John said to the crowds that came out to be baptized by him, “You brood of vipers! Who warned you to flee from the wrath to come? Bear fruits worthy of repentance. Luke 3: 7ff
You were not with me when I took this picture, but I bet you can feel the chill and dampness of a grey winter day just by looking at it. It is easy to take a picture that captures the cold isolation of winter. Anyone living in the northern hemisphere has experienced it and our minds are programmed to identify it.
Winter is one of my favorite times to walk in the woods. In the deep woods and river bluffs of Camp Shalom, the leafless trees allow me to see the contours of the land. Winter reveals the intimate details of nature not visible during the summer months. Look at the intermingled pattern of the branches. They communicate the struggle each branch has to reach the light that will allow it to grow.
Deciduous trees drop their leaves to conserve energy. It is a natural reaction to the changes in the surrounding environment. We cannot see it, but thousands of insects are hiding somewhere deep in the bark of this tree. They too are going dormant to conserve energy and endure the winter season. When the energy of spring returns the leaves and bugs will burst forth into life.
This tree reminds me of the parts of my faith life I do not want you to see. Those times when my soul feels lifeless and dormant. In my head I try to rationalize it by saying I am shutting down to conserve energy. But this is not completely true. I’m not conserving energy as much as I’m being apathetic. I know what I need to do, it’s just that I don’t feel like doing it. Someone needs to come and wake me from this spiritual slumber.
John the Baptist will attempt to wake me this weekend. From deep within scripture and time, he will yell at me, call me names and tell me to bear fruit worthy of repentance. I learned long ago how to handle being yelled at and to endure being called names. But, bearing a fruit worthy of repentance? I’m not sure I even know what this means.
I think John is calling us to do loving acts that equal the depth of our transgressions. To bear good fruit equal to our bad fruit. Fruits worthy of repentance require one to sacrifice for the benefit of another. Ultimately, John the Baptist is asking us, how are you living out your love for your neighbor?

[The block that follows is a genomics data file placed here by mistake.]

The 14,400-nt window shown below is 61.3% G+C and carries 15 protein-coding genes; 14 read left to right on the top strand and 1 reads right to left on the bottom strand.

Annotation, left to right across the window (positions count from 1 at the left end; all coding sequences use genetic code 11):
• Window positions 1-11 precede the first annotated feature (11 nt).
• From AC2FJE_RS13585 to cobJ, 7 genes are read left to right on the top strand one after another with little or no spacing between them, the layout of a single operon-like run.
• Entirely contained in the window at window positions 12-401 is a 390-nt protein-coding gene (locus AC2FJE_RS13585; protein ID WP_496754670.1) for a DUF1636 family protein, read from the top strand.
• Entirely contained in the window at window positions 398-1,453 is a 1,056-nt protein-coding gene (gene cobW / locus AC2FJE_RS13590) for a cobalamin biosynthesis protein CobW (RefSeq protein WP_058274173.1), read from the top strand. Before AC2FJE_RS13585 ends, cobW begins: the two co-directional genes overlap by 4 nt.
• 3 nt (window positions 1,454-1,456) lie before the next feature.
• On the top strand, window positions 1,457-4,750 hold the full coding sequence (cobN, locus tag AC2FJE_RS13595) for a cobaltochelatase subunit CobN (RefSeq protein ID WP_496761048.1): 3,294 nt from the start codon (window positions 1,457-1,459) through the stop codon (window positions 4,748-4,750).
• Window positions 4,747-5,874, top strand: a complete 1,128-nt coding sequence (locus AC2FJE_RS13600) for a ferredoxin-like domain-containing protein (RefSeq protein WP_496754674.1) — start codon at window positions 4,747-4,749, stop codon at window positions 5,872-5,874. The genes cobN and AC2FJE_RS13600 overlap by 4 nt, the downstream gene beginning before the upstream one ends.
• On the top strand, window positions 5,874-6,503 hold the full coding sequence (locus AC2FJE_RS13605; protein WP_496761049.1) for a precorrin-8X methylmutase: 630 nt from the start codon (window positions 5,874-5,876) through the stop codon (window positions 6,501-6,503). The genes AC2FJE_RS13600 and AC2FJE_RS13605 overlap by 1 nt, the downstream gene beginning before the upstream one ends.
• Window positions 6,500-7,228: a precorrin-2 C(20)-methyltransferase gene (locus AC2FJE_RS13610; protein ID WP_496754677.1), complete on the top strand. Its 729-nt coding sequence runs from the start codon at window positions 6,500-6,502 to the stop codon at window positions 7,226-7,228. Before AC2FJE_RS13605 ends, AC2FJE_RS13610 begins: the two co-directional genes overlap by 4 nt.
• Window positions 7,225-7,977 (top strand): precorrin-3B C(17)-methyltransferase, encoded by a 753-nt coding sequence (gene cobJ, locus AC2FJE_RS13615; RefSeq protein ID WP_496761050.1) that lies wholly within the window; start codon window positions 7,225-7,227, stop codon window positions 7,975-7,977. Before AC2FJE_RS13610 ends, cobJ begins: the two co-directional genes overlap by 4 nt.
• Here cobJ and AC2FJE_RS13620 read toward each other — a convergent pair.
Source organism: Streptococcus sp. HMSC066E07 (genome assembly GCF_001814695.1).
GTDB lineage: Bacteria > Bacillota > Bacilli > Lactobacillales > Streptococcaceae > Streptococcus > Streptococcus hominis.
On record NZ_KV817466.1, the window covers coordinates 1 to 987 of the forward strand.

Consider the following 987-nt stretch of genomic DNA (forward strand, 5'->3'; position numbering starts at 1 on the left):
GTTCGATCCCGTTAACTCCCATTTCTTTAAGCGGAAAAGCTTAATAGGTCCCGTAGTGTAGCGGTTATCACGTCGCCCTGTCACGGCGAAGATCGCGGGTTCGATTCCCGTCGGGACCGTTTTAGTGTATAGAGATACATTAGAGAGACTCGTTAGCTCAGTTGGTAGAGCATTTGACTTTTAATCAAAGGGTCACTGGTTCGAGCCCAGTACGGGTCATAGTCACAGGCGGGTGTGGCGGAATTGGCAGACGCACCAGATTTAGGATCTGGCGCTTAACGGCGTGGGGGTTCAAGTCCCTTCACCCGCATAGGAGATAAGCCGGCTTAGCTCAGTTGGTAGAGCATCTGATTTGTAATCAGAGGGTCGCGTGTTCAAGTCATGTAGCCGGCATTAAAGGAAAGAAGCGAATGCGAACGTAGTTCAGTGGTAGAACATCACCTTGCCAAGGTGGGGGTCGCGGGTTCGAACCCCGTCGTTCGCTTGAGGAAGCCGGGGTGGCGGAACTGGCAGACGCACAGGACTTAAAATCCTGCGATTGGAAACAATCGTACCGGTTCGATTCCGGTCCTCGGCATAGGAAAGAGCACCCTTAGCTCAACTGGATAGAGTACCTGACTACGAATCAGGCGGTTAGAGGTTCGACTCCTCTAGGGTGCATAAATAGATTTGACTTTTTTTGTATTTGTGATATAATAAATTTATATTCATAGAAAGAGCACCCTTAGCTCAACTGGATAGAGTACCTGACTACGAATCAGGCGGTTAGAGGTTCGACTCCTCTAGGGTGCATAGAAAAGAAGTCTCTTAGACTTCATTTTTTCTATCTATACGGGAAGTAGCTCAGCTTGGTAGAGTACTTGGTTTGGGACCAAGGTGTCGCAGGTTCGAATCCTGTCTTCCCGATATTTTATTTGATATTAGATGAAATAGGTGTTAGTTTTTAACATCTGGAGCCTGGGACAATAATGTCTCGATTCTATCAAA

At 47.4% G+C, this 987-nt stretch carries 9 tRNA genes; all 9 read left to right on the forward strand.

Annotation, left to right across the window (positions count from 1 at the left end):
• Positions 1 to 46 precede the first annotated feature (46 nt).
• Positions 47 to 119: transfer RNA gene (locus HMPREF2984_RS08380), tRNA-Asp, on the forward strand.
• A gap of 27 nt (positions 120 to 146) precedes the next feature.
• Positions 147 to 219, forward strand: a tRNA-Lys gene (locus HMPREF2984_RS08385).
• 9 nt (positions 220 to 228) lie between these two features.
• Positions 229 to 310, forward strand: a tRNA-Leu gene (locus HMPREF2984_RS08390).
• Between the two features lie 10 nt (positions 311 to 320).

Like a picture that resonates with our experience of the world, my confession will resonate with many of you. You will understand what it is like to be spiritually dormant because many of you have gone through the same thing. The only difference is people often expect more of a pastor. We want our pastors to be more holy than ourselves.
I’ve got my own problems, but here is the problem for you. John doesn’t put a religious leader higher than a soldier, a tax collector, or someone who is wealthy. He wants us all to live more ethically. And to live more ethically in the place we are at right now. This is done by living out our love for our neighbor.
The other day while I was sitting in my car waiting to get coffee in a drive-thru lane, a woman behind me started waving her arms and yelling at me. When I got out of my car to see what she wanted, she told me that I had left keys in the back door lock. Embarrassed, I thanked her, got the keys and returned to my car. When it came time to pay, I decided to pick-up her $1.90 bill. It made me feel good. I’m sure she felt good and it made the two drive-thru workers feel good. It cost $1.90 to make four people feel happy.
It takes a lot of energy to maintain our anger, even more to cover it up with pretty leaves. On the other hand, loving our neighbor costs so little and produces so much. Perhaps we should be deciduous people, periodically shedding our leaves of hatred and opening ourselves up to love. It takes so little energy.
This Advent Sunday instead of lighting a candle in a closed room, I invite you to prepare your hearts by doing some random act of love for a neighbor. Then let that light shine for all to see. It will feel so good.